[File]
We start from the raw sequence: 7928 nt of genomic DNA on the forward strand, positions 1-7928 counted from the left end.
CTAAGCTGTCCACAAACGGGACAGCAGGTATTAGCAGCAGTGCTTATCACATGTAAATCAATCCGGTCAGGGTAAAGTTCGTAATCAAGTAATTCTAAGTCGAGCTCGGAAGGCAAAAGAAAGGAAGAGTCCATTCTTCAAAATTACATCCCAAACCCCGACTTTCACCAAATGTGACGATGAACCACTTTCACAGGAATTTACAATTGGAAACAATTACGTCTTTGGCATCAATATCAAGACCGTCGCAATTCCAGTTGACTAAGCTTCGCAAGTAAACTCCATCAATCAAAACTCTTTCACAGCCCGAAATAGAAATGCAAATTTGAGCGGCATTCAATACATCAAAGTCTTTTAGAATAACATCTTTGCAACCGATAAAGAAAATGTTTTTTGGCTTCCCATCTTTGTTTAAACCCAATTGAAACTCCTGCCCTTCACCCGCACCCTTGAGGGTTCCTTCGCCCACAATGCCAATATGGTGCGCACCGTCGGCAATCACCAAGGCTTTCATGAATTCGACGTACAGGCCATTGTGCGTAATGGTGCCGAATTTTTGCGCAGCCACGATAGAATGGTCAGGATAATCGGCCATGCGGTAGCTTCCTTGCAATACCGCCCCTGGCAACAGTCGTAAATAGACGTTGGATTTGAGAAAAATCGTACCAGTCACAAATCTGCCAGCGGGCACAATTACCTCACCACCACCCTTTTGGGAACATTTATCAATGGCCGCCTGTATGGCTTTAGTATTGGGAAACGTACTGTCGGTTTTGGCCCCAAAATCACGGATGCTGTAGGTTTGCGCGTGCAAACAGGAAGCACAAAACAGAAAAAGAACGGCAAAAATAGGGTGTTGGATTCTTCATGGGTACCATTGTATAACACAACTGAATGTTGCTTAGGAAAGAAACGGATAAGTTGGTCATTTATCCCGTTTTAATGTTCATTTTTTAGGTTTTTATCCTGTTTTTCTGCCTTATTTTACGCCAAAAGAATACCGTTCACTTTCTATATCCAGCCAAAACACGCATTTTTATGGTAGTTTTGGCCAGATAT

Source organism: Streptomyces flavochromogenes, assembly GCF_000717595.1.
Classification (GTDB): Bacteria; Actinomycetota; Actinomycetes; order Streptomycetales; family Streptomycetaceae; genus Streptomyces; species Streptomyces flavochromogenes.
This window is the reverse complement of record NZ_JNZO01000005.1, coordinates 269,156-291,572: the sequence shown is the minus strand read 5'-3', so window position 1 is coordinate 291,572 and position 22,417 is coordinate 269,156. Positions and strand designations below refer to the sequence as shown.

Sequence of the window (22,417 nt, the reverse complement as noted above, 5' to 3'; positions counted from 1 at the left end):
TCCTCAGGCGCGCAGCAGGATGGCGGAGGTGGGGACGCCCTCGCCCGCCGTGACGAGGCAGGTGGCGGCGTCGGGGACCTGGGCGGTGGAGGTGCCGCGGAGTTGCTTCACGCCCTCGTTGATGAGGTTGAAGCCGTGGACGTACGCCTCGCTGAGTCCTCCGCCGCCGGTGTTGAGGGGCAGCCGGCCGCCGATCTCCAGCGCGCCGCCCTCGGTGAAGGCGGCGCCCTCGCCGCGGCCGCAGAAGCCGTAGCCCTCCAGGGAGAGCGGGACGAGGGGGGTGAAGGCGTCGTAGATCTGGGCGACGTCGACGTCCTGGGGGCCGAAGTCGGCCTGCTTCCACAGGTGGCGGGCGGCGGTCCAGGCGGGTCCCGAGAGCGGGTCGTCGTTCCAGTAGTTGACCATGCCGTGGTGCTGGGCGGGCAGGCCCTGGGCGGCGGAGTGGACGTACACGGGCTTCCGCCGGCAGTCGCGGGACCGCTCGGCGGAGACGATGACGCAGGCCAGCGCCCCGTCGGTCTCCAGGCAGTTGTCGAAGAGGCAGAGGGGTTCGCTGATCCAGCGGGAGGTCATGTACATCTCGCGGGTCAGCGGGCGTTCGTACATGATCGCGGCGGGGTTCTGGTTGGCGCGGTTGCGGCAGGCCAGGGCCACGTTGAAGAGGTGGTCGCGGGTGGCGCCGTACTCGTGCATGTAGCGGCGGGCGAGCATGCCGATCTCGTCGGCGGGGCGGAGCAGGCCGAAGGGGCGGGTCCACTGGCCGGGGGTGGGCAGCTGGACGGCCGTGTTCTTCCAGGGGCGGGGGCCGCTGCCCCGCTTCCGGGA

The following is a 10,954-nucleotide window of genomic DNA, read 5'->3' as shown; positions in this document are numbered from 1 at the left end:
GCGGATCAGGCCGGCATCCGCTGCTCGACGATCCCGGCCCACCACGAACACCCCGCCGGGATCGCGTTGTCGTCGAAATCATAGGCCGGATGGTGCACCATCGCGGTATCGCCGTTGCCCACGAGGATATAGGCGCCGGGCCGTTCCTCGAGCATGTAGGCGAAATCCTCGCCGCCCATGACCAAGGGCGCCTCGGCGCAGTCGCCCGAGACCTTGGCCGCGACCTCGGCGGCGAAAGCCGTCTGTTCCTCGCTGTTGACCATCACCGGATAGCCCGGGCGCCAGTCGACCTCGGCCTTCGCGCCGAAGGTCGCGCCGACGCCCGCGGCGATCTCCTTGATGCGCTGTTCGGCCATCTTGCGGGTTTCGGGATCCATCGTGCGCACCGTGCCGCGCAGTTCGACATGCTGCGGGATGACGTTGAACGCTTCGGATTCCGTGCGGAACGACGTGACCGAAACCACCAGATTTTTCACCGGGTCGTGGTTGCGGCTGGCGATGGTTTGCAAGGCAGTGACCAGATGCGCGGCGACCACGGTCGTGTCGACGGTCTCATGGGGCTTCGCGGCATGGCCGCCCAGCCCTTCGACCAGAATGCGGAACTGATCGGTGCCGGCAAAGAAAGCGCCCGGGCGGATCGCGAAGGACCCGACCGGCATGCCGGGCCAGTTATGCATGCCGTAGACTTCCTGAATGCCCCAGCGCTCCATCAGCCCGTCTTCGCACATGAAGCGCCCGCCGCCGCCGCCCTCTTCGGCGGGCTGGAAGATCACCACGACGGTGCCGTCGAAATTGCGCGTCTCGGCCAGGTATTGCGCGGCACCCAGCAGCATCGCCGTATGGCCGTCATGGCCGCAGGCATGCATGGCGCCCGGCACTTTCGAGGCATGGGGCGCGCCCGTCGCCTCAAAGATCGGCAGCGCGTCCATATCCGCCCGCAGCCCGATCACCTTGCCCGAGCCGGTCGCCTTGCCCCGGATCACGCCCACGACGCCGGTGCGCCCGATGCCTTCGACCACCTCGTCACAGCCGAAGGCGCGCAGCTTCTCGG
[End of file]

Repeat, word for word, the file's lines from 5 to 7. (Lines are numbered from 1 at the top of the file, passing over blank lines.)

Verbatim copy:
This window is the reverse complement of record NZ_JNZO01000005.1, coordinates 269,156-291,572: the sequence shown is the minus strand read 5'-3', so window position 1 is coordinate 291,572 and position 22,417 is coordinate 269,156. Positions and strand designations below refer to the sequence as shown.

Sequence of the window (22,417 nt, the reverse complement as noted above, 5' to 3'; positions counted from 1 at the left end):
TCCTCAGGCGCGCAGCAGGATGGCGGAGGTGGGGACGCCCTCGCCCGCCGTGACGAGGCAGGTGGCGGCGTCGGGGACCTGGGCGGTGGAGGTGCCGCGGAGTTGCTTCACGCCCTCGTTGATGAGGTTGAAGCCGTGGACGTACGCCTCGCTGAGTCCTCCGCCGCCGGTGTTGAGGGGCAGCCGGCCGCCGATCTCCAGCGCGCCGCCCTCGGTGAAGGCGGCGCCCTCGCCGCGGCCGCAGAAGCCGTAGCCCTCCAGGGAGAGCGGGACGAGGGGGGTGAAGGCGTCGTAGATCTGGGCGACGTCGACGTCCTGGGGGCCGAAGTCGGCCTGCTTCCACAGGTGGCGGGCGGCGGTCCAGGCGGGTCCCGAGAGCGGGTCGTCGTTCCAGTAGTTGACCATGCCGTGGTGCTGGGCGGGCAGGCCCTGGGCGGCGGAGTGGACGTACACGGGCTTCCGCCGGCAGTCGCGGGACCGCTCGGCGGAGACGATGACGCAGGCCAGCGCCCCGTCGGTCTCCAGGCAGTTGTCGAAGAGGCAGAGGGGTTCGCTGATCCAGCGGGAGGTCATGTACATCTCGCGGGTCAGCGGGCGTTCGTACATGATCGCGGCGGGGTTCTGGTTGGCGCGGTTGCGGCAGGCCAGGGCCACGTTGAAGAGGTGGTCGCGGGTGGCGCCGTACTCGTGCATGTAGCGGCGGGCGAGCATGCCGATCTCGTCGGCGGGGCGGAGCAGGCCGAAGGGGCGGGTCCACTGGCCGGGGGTGGGCAGCTGGACGGCCGTGTTCTTCCAGGGGCGGGGGCCGCTGCCCCGCTTCCGGGA